Secret records: Government says Marine’s adoption of Afghan orphan seen as abduction, must be undone
The US government has warned a Virginia judge that allowing an American Marine to keep an Afghan war orphan risks violating international law and could be viewed around the world as “endorsing an act of international child abduction,” according to secret court records reviewed by The Associated Press.
It is rare for the federal government to step into a local custody case, but concern about the child’s fate has stretched across the Trump and Biden administrations. The Justice Department argued in the court documents that the dispute has ramifications that extend far beyond the rural courthouse where the girl’s future is being decided.
Failing to return the child, now 4, to Afghan relatives in the US could jeopardise American efforts to resettle Afghan refugees, threaten international security pacts and might be used as propaganda by Islamic extremists — potentially endangering US soldiers overseas, Justice Department attorneys and other US officials warned in court filings seeking to intervene in the case.
The Justice Department was particularly scathing in its assessment of how Marine Major Joshua Mast and his wife convinced a Virginia judge to sign off on the adoption of the girl, who has been in their custody since 2021.
Citing a litany of “falsehoods,” the Justice Department wrote that the court relied on “intentional misrepresentations” from the Marine and skipped critical safeguards to protect children being brought to the United States.
“The grave harm that the Masts have inflicted upon the Child, her family, and the United States is ongoing,” Justice Department lawyers wrote in the court documents, which included signed declarations from State and Defense department officials. “Most troublingly, the child remains with the Masts to this day.”
The documents were filed under seal this summer in the bitter custody battle over the child who was pulled by US forces in 2019 from the rubble of a military raid.
Mast, who was on a short assignment as an attorney in Afghanistan, met the baby in a US military hospital and became determined to bring her home.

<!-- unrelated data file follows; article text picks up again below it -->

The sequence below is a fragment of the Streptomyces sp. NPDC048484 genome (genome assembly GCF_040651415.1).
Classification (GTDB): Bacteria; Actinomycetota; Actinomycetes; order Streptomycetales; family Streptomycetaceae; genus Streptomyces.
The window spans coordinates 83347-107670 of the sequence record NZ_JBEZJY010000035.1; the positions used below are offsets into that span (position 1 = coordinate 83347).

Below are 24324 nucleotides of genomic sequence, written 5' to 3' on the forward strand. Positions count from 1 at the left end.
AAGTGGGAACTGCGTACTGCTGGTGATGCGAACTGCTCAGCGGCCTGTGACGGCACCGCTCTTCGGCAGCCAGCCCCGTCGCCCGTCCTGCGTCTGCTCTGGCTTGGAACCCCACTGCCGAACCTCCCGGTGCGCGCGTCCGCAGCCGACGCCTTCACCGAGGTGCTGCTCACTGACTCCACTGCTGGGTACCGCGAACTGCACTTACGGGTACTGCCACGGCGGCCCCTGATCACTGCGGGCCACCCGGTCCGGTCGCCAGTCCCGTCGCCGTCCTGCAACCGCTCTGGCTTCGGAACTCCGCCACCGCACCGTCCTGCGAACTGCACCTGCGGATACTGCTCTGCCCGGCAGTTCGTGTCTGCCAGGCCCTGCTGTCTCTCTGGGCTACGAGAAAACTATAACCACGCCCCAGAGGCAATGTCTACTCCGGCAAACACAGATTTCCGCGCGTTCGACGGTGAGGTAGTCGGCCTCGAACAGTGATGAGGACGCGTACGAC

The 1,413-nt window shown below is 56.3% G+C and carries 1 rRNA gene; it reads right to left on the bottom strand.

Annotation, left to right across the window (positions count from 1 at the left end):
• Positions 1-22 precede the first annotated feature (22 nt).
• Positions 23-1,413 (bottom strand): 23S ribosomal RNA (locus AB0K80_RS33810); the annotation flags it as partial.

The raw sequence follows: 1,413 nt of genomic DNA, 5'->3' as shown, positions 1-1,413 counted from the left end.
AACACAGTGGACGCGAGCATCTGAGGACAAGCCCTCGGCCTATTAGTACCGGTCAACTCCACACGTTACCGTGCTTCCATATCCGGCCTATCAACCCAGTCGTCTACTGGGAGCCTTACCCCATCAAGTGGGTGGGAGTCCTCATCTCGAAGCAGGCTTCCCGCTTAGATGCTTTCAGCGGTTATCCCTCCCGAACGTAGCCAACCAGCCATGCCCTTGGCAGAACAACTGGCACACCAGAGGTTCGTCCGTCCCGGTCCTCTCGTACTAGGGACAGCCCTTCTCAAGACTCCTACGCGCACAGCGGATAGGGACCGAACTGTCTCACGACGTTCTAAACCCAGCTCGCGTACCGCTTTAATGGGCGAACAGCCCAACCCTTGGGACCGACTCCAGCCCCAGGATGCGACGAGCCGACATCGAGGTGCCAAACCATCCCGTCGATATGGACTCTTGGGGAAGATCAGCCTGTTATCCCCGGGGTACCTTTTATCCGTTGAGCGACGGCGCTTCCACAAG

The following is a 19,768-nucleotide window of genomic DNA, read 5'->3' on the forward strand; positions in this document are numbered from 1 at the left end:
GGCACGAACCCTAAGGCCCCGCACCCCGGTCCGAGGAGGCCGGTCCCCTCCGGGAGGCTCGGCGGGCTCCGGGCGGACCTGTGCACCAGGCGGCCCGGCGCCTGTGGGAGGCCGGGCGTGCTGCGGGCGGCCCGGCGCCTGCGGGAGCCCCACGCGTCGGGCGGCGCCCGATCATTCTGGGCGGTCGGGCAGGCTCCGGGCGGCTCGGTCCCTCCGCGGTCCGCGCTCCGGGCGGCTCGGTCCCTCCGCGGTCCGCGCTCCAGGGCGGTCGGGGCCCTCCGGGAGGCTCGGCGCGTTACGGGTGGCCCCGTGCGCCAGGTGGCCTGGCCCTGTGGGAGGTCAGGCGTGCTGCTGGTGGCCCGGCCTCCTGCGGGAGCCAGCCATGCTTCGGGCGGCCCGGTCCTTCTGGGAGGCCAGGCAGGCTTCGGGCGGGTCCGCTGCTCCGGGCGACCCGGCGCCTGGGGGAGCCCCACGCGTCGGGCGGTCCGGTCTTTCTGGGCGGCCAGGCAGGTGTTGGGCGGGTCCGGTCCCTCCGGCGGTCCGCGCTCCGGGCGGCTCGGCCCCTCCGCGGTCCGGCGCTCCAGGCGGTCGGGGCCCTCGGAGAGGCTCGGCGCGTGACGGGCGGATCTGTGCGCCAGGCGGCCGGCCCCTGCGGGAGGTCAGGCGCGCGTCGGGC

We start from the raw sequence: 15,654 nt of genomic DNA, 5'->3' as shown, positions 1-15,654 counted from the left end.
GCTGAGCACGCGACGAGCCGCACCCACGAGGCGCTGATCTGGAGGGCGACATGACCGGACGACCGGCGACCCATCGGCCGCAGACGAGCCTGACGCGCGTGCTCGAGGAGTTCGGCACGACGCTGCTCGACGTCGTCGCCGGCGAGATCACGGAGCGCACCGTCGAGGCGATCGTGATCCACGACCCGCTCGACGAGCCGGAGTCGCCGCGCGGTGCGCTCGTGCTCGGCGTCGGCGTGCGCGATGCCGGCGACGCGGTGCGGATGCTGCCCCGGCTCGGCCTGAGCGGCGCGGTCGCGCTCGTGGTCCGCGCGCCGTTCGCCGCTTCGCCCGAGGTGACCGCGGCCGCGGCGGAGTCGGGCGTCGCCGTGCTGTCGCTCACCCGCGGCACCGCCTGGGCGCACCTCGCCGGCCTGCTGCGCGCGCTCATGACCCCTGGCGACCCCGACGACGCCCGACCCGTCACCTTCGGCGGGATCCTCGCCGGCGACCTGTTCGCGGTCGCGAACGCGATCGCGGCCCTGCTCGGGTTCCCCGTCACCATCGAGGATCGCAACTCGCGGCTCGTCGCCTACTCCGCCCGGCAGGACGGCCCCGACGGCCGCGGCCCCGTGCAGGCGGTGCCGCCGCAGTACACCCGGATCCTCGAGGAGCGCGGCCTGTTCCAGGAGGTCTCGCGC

The Masts and the girl’s Afghan relatives, who are suing to get her back, have been ordered not to speak publicly about the case, and their lawyers did not respond to requests for comment.
But in earlier court filings, Mast’s attorneys have written that the Marine and his wife acted in good faith and worked at “great personal expense and sacrifice” to protect the baby and “provide her a loving home.”
Until now, the federal government’s role in the case has remained mostly a mystery. The government filings reviewed by the AP represent just a fraction of the thousands of pages of documents, transcripts and exhibits that remain under seal, locked away with no word of when the public will be allowed to see them.
The AP in January took legal action to unseal the case and a Virginia judge agreed to do so. Yet nine months later, the documents remain secret. It is unclear how the Masts responded to the Justice Department’s court filings.
In arguing that the girl should be returned to her Afghan relatives, the Justice Department wrote that the Masts, who were living in Fluvanna County at the time, convinced their local circuit court judge Richard E. Moore in 2019 that the child — 7,000 miles away — was the “stateless” daughter of foreign fighters from an unknown neighbouring country, and that the Afghan government intended to waive jurisdiction over her. A year later, Moore, who has since retired, made the adoption permanent.
The child, however, was never “stateless,” the Afghan government did not relinquish its claim over her, and the orders “were obtained fraudulently by the Masts, who knowingly made false representations before the Virginia courts,” the Justice Department wrote.
Virginia law requires that whoever has physical custody of a child be given an opportunity to be heard in an adoption case. But the Virginia court failed to notify the US government of Mast’s custody petition, the Justice Department argued.
At the time, the baby was in the custody of the US government, being treated at a military hospital in Kabul. The Afghan government was tracking down relatives, a State Department official wrote, and found an uncle who reported that the girl’s father, a farmer, had been slain in the raid, along with his wife and five other children.